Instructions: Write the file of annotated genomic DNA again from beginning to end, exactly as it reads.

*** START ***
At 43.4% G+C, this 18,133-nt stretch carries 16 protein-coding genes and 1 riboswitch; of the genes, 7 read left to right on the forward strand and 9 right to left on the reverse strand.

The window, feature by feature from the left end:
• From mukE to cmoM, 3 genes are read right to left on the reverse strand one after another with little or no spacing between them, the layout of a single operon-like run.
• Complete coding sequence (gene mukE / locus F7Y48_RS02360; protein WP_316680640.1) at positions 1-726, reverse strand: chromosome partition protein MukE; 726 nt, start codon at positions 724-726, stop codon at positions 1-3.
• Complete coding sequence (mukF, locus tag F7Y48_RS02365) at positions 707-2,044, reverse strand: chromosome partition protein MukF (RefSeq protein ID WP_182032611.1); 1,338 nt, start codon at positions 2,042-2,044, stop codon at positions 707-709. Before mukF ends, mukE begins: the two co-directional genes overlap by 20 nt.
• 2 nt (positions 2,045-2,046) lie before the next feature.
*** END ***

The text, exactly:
At 43.4% G+C, this 18,133-nt stretch carries 16 protein-coding genes and 1 riboswitch; of the genes, 7 read left to right on the forward strand and 9 right to left on the reverse strand.

The window, feature by feature from the left end:
• From mukE to cmoM, 3 genes are read right to left on the reverse strand one after another with little or no spacing between them, the layout of a single operon-like run.
• Complete coding sequence (gene mukE / locus F7Y48_RS02360; protein WP_316680640.1) at positions 1-726, reverse strand: chromosome partition protein MukE; 726 nt, start codon at positions 724-726, stop codon at positions 1-3.
• Complete coding sequence (mukF, locus tag F7Y48_RS02365) at positions 707-2,044, reverse strand: chromosome partition protein MukF (RefSeq protein ID WP_182032611.1); 1,338 nt, start codon at positions 2,042-2,044, stop codon at positions 707-709. Before mukF ends, mukE begins: the two co-directional genes overlap by 20 nt.
• 2 nt (positions 2,045-2,046) lie before the next feature.